moveVis provides tools to visualize movement data (e.g. from GPS tracking) and temporal changes of environmental data (e.g. from remote sensing) by creating video animations. It works with
raster class inputs and turns them into
ggplot2 frames that can be further customized.
gifski (wrapping the gifski cargo crate) and
av (binding to FFmpeg) to render frames into animated GIF or video files.
Figure 1: Example movement tracks nearby Lake of Constance on top of a OSM watercolor and a mapbox satellite base map
Figure 2: Example movement tracks nearby Lake of Constance and a gradient base layer faded over time
With version 0.10.0, the package has been rewritten from the ground up with the goal to make it easier to customize the appearance of movement animations. Thus, the logic of the package, its functions and their syntax have changed.
moveVis 0.10.3 (stable) can be installed from CRAN:
The development version can be installed from GitHub:
Code written for
moveVis version <=0.9.9 will not work with newer versions, but it is quite simple and thus highly recommended to switch to the new syntax due to a variety of advantages.
moveVis version <=0.9.9 can still be downloaded here and installed manually:
moveVis includes the following functions, sorted by the order they would be applied to create an animation from movement and environmental data:
moveStackobject. This is useful if you do not usually work with the
moveclasses and your tracks are present as
align_move()aligns single and multi-individual movement data to a uniform time scale with a uniform temporal resolution needed for creating an animation from it. Use this function to prepare your movement data for animation depending on the temporal resolution that suits your data.
moveStackby a given time span. This is useful if you want to create a movement animation of only a temporal subset of your data, e.g. a particular day.
get_maptypes()returns a character vector of available map types that can be used with
moveVissupports OpenStreetMap and Mapbox basemap imagery. Alternatively, you can provide custom imagery to
frames_spatial()creates a list of
ggplot2maps displaying movement. Each object represents a single frame. Each frame can be viewed or modified individually. The returned list of frames can be animated using
frames_graph()creates a list of
ggplot2graphs displaying movement-environment interaction. Each object represents a single frame. Each frame can be viewed or modified individually. The returned list of frames can be animated using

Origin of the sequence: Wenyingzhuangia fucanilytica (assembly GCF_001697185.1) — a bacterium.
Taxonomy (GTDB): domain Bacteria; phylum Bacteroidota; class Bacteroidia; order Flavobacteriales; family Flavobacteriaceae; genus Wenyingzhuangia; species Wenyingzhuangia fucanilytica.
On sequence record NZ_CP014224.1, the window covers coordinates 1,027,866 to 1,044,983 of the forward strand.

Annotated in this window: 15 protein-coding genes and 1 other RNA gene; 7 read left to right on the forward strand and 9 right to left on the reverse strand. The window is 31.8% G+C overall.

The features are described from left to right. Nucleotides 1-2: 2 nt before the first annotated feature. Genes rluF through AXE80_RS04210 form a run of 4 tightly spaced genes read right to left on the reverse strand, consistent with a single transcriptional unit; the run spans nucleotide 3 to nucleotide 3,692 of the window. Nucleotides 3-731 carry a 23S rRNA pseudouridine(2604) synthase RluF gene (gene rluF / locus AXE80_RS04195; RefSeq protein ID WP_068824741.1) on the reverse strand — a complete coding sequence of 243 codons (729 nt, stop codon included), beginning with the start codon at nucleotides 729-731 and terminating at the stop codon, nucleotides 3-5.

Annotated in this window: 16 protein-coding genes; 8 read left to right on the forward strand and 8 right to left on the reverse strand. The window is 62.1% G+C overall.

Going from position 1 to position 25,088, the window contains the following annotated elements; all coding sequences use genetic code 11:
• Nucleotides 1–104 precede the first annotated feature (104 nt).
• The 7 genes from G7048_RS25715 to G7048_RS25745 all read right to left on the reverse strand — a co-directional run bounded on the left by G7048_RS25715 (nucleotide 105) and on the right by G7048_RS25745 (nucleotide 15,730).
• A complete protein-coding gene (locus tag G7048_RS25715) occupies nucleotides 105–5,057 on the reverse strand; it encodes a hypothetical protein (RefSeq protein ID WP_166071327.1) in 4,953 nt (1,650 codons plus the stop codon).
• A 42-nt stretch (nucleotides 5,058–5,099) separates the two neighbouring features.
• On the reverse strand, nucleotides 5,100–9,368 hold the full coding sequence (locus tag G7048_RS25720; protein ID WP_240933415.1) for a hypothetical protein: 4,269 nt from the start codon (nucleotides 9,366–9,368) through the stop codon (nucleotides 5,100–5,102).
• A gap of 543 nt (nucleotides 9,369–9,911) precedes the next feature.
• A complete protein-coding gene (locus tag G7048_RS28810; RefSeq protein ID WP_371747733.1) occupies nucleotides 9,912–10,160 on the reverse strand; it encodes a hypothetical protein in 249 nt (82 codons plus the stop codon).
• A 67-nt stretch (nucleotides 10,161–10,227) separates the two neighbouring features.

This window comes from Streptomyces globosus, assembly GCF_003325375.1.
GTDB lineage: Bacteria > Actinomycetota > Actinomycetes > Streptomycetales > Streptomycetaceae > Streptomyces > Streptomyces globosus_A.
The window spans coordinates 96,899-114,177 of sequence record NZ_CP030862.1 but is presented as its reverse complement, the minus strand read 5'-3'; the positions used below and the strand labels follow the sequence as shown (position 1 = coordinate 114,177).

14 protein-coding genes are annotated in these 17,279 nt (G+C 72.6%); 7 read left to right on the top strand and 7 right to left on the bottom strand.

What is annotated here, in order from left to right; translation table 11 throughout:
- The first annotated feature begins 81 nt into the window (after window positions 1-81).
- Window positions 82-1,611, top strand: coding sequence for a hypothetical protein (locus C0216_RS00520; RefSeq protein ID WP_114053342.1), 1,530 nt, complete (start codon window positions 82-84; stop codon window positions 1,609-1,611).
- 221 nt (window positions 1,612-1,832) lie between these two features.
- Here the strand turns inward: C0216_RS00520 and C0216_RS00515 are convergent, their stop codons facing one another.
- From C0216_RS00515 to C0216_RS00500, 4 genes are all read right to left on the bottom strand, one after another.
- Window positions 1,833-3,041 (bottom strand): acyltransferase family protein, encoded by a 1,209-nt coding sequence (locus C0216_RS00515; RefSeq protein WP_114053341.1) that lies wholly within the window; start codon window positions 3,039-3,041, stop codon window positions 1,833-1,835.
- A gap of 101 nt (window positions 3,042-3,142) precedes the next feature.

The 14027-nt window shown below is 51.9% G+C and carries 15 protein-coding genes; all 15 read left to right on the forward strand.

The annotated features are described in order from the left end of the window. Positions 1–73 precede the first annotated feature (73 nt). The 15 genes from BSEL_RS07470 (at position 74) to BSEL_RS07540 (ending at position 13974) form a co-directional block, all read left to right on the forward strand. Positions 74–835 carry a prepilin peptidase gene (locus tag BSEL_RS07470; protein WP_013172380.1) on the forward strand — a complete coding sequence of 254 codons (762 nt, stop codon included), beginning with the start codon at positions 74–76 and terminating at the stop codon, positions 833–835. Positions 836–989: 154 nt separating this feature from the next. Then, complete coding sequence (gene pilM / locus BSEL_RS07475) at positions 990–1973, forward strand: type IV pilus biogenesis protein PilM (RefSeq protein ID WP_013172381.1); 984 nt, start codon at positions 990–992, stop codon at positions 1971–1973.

ggplot2functions (e.g. to add layers such as points, polygons, lines, or to change scales etc.) to the animation frames created with
frames_graph(). Instead of creating your own
ggplot2functions, you can use one of the other
add_labels()adds character labels such as title or axis labels to animation frames created with
add_scalebar()adds a scalebar to the animation frames created with
add_northarrow()adds a north arrow to the animation frames created with
add_progress()adds a progress bar to animation frames created with
add_timestamps()adds timestamps to animation frames created with
add_text()adds static or dynamically changing text to the animation frames created with
add_colourscale()adjusts the colour scales of the animation frames created with
frames_spatial()and custom map imagery using the
join_frames()side-by-side joins the
ggplot2objects of two or more frames lists of equal lengths into a single list of
ggplot2objects per frame using
cowplot::plot_grid. This is useful if you want to side-by-side combine spatial frames returned by
frames_spatial()with graph frames returned by
get_frametimes()extracts the timestamps associated with each frame of a list of frames created using
frames_graph()and returns them as a vector.
view_spatial()displays movement tracks on an interactive
The following example shows how to make a simple animation using a default base map by first aligning your movement data to a uniform time scale, creating a list of
ggplot2 frames and turning these frames into an animated
library(moveVis) library(move) data("move_data", package = "moveVis") # move class object # if your tracks are present as data.frames, see df2move() for conversion # align move_data to a uniform time scale m <- align_move(move_data, res = 240, digit = 0, unit = "secs") # create spatial frames with a OpenStreetMap watercolour map frames <- frames_spatial(m, path_colours = c("red", "green", "blue"), map_service = "osm", map_type = "watercolor", alpha = 0.5) %>% add_labels(x = "Longitude", y = "Latitude") %>% # add some customizations, such as axis labels add_northarrow() %>% add_scalebar() %>% add_timestamps(m, type = "label") %>% add_progress() frames[] # preview one of the frames, e.g. the 100th frame # animate frames animate_frames(frames, out_file = "moveVis.gif")
You can find code examples on how to use
moveVis code snippets, addressing specific issues or questions, could also be helpful to you:
How to overlay frames with additional transparent rasters changing over time (hacky, not a very optimal solution)
Detailed code examples explaining how to use specific functions are provided at the function help pages. User contributions such as code examples or tutorials are very welcome and are linked below as soon as they have been spotted somewhere on the web:
Animating Animal Tracks From Multiple Years Over A Common Year With MoveVis: An Example With Blue Whale Argos Tracks On Movebank by Daniel M. Palacios, Marine Mammal Institute, Oregon State University
Things and features that should be added in future versions of
moveVis (feel free to contribute to this list using a pull request):
This initiative is part of the Opt4Environment project and was funded by the German Aerospace Center (DLR) on behalf of the Federal Ministry for Economic Affairs and Energy (BMWi) with the research grant 50 EE 1403.